I18n Inflector

i18n-inflector version 2.6.6 (Little Kózka)

Summary

This library contains a backend module for I18n that adds some extra functionality to standard backend. It overwrites the translate method in a way that it will interpolate additional inflection tokens present in translations.

Synopsis

require 'i18n-inflector'

I18n.translate( 'to_be', :number  => :singular,
                         :tense   => :past,
                         :person  => 2        )
#=> You were here

I18n.translate('welcome', :gender => :female)
#=> Dear Lady

Why?

You can use I18n Inflector to (relatively easy) create translations for highly inflected languages (like those belonging to Slavic language family). You can also use it in translation services that may operate on sentences instead of exact words.

When?

It is intended to be used in a web projects or other projects where translations are performed by many people, yet there is a need to inflect sentences with some external variables. To achieve similar functionality lambdas can be used but including many Proc objects might be considered unsafe or memory consuming.

See i18n-inflector-rails if you need Rails integration.

How?

I18n Inflector lets you build you own inflection patterns contained in translation entries. The patterns may contain simple conditions and tokens, which combined with parameters passed to I18n.translate method can produce inflected strings.

Features

Description

The I18n Inflector extends the translate method from I18n in a way that it will interpolate additional inflection tokens present in translations. These tokens may appear in patterns which are contained within @{ and } symbols. Configuration is stored also in translation data, in a scope <locale>.i18n.inflections, where locale is a locale subtree.

You can create your own inflection kinds (gender, title, person, time, author, etc.) of tokens to group them in a meaningful, semantical sets. That means you can apply Inflector to do simple inflection by a gender or a person, when some language requires it.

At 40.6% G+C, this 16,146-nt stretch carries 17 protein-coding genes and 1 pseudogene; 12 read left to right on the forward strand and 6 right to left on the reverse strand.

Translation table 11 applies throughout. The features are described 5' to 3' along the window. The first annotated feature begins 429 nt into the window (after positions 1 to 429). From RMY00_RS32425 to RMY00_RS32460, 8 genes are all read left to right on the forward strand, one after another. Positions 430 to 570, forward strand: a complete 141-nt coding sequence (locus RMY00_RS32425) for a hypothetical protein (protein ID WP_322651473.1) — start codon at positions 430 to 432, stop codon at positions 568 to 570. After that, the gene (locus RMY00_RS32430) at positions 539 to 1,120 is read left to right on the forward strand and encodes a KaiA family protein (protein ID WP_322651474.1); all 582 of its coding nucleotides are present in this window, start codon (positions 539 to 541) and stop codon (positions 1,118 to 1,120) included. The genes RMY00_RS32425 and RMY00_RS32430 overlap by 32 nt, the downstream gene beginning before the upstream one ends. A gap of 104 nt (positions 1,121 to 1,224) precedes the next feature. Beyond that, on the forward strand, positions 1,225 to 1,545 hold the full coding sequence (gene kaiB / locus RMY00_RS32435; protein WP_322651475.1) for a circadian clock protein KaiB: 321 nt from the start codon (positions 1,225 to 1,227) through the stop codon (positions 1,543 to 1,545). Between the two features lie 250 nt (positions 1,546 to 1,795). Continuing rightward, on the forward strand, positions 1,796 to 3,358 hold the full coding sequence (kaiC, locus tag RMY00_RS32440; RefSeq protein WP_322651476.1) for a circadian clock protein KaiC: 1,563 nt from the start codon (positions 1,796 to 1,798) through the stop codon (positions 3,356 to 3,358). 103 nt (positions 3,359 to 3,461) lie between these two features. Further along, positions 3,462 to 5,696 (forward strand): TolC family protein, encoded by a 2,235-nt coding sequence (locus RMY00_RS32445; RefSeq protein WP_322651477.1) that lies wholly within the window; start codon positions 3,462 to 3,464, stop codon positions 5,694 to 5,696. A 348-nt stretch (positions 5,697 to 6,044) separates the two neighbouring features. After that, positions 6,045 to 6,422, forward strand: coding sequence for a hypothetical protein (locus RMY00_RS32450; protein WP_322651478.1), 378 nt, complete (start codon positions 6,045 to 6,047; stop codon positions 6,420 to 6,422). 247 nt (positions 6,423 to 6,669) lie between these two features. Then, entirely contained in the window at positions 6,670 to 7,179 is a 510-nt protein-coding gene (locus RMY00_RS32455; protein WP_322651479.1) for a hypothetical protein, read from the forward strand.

It adds the inflector object to the default backend so you can use many methods for accessing loaded inflection data at runtime, or to set up global switches that are controlling the engine.

Short example

Example configuration which uses translation data:

en:
  i18n:
    inflections:
      gender:
        f:        "female"
        m:        "male"
        n:        "neuter"
        female:   @f
        male:     @m
        default:  n

Example translation data:

en:
  welcome:  "Dear @{f:Lady|m:Sir|n:You|All}!"

  @same_but_as_key:
    f:        "Lady"
    m:        "Sir"
    n:        "You"
    @prefix:  "Dear "
    @suffix:  "!"
    @free:    "All"

Note about YAML parsing

The example above is not compatible with Psych parser, which is used by Rails 3. There are two ways to solve that problem.

First is to change a YAML file and replace any value that has special meaning with a symbol:

en:
  i18n:
    inflections:
      gender:
        f:        "female"
        m:        "male"
        n:        "neuter"
        female:   :@f
        male:     :@m
        default:  :n

Second way is to use other parser by adding to config/boot.rb:

require 'yaml'
YAML::ENGINE.yamler = 'syck'

New features

From version 2.1.0 the Inflector supports so called named patterns, which can be used if there is a need to be strict and/or to use the same token names but assigned to different kinds. Example:

welcome:  "Dear @gender{f:Lady|m:Sir|n:You|All}"

From version 2.2.0 the Inflector supports complex patterns, which can be used to inflect some sentence or a word by more than a one kind. That might be very helpful for highly inflected languages. An example pattern:

welcome:  "Dear @gender+number{f+s:Lady|f+p:Ladies|m+s:Sir|m+p:Gentlemen|All}"

Requirements

Download

Source code

Gem

Installation

Detailed example

YAML:

en:
  i18n:
    inflections:
      gender:
        f:        "female"
        m:        "male"
        n:        "neuter"
        o:        "other"
        default:  n

  welcome:  "Dear @{f:Lady|m:Sir|n:You|All}"

Code:

I18n.t('welcome')
# => "Dear You"

I18n.t('welcome', :gender => :m)
# => "Dear Sir"

I18n.t('welcome', :gender => :unknown)
# => "Dear You"

I18n.inflector.options.unknown_defaults = false
I18n.t('welcome', :gender => :unknown)
# => "Dear All"

I18n.t('welcome', :gender => :o)
# => "Dear All"

I18n.inflector.options.excluded_defaults = true
I18n.t('welcome', :gender => :o)
# => "Dear You"

More information

Tests

You can run tests both with

Common rake tasks

Credits

Heise Media Polska supports Free Software and has contributed to this library by paying for me to eat when I've been coding.

License

Copyright © 2011,2012 by Paweł Wilk.

i18n-inflector is copyrighted software owned by Paweł Wilk (pw@gnu.org). You may redistribute and/or modify this software as long as you comply with either the terms of the LGPL (see LGPL), or Ruby's license (see COPYING).

THIS SOFTWARE IS PROVIDED “AS IS” AND WITHOUT ANY EXPRESS OR IMPLIED WARRANTIES, INCLUDING, WITHOUT LIMITATION, THE IMPLIED WARRANTIES OF MERCHANTABILITY AND FITNESS FOR A PARTICULAR PURPOSE.